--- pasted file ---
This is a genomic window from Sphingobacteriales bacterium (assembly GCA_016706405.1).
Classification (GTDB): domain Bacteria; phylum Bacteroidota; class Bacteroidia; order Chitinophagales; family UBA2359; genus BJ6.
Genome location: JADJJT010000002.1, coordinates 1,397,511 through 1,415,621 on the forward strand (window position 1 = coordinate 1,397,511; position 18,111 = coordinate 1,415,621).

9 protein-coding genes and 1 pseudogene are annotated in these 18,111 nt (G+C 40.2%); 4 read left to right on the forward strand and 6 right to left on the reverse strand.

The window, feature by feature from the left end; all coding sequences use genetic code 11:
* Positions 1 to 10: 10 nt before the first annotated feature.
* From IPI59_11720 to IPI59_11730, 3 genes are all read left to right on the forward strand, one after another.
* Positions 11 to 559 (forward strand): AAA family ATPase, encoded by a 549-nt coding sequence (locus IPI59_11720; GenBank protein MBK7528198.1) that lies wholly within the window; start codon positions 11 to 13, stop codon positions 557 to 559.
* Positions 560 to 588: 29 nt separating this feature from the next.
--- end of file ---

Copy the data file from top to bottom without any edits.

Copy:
This is a genomic window from Sphingobacteriales bacterium (assembly GCA_016706405.1).
Classification (GTDB): domain Bacteria; phylum Bacteroidota; class Bacteroidia; order Chitinophagales; family UBA2359; genus BJ6.
Genome location: JADJJT010000002.1, coordinates 1,397,511 through 1,415,621 on the forward strand (window position 1 = coordinate 1,397,511; position 18,111 = coordinate 1,415,621).

9 protein-coding genes and 1 pseudogene are annotated in these 18,111 nt (G+C 40.2%); 4 read left to right on the forward strand and 6 right to left on the reverse strand.

The window, feature by feature from the left end; all coding sequences use genetic code 11:
* Positions 1 to 10: 10 nt before the first annotated feature.
* From IPI59_11720 to IPI59_11730, 3 genes are all read left to right on the forward strand, one after another.
* Positions 11 to 559 (forward strand): AAA family ATPase, encoded by a 549-nt coding sequence (locus IPI59_11720; GenBank protein MBK7528198.1) that lies wholly within the window; start codon positions 11 to 13, stop codon positions 557 to 559.
* Positions 560 to 588: 29 nt separating this feature from the next.